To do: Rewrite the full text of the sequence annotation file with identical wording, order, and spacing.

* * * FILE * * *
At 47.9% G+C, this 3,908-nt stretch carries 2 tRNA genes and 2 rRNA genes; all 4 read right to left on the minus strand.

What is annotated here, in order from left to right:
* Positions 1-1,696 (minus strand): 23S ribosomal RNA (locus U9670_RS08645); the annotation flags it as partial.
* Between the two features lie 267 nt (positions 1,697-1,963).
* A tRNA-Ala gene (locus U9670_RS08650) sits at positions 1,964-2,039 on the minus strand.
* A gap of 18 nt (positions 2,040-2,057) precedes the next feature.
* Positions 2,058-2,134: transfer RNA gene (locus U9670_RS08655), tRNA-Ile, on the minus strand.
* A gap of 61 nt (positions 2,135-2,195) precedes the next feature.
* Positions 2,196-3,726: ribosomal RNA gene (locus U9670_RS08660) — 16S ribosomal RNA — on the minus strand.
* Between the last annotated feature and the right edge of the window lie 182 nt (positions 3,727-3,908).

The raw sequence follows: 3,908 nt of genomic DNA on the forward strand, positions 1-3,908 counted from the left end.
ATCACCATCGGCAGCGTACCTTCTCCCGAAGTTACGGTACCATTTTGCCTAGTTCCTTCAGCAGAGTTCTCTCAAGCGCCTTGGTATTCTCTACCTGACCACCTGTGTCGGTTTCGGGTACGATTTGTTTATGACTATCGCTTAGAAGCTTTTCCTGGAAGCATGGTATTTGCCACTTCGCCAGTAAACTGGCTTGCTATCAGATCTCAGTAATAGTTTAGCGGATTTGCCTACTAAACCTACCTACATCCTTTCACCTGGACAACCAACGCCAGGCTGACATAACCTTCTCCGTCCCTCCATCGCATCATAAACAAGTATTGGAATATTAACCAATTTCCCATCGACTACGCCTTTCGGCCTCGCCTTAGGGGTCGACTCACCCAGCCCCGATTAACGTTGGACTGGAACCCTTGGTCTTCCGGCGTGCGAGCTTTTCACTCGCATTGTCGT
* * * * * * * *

At 47.9% G+C, this 3,908-nt stretch carries 2 tRNA genes and 2 rRNA genes; all 4 read right to left on the minus strand.

What is annotated here, in order from left to right:
* Positions 1-1,696 (minus strand): 23S ribosomal RNA (locus U9670_RS08645); the annotation flags it as partial.
* Between the two features lie 267 nt (positions 1,697-1,963).
* A tRNA-Ala gene (locus U9670_RS08650) sits at positions 1,964-2,039 on the minus strand.
* A gap of 18 nt (positions 2,040-2,057) precedes the next feature.
* Positions 2,058-2,134: transfer RNA gene (locus U9670_RS08655), tRNA-Ile, on the minus strand.
* A gap of 61 nt (positions 2,135-2,195) precedes the next feature.
* Positions 2,196-3,726: ribosomal RNA gene (locus U9670_RS08660) — 16S ribosomal RNA — on the minus strand.
* Between the last annotated feature and the right edge of the window lie 182 nt (positions 3,727-3,908).

The raw sequence follows: 3,908 nt of genomic DNA on the forward strand, positions 1-3,908 counted from the left end.
ATCACCATCGGCAGCGTACCTTCTCCCGAAGTTACGGTACCATTTTGCCTAGTTCCTTCAGCAGAGTTCTCTCAAGCGCCTTGGTATTCTCTACCTGACCACCTGTGTCGGTTTCGGGTACGATTTGTTTATGACTATCGCTTAGAAGCTTTTCCTGGAAGCATGGTATTTGCCACTTCGCCAGTAAACTGGCTTGCTATCAGATCTCAGTAATAGTTTAGCGGATTTGCCTACTAAACCTACCTACATCCTTTCACCTGGACAACCAACGCCAGGCTGACATAACCTTCTCCGTCCCTCCATCGCATCATAAACAAGTATTGGAATATTAACCAATTTCCCATCGACTACGCCTTTCGGCCTCGCCTTAGGGGTCGACTCACCCAGCCCCGATTAACGTTGGACTGGAACCCTTGGTCTTCCGGCGTGCGAGCTTTTCACTCGCATTGTCGT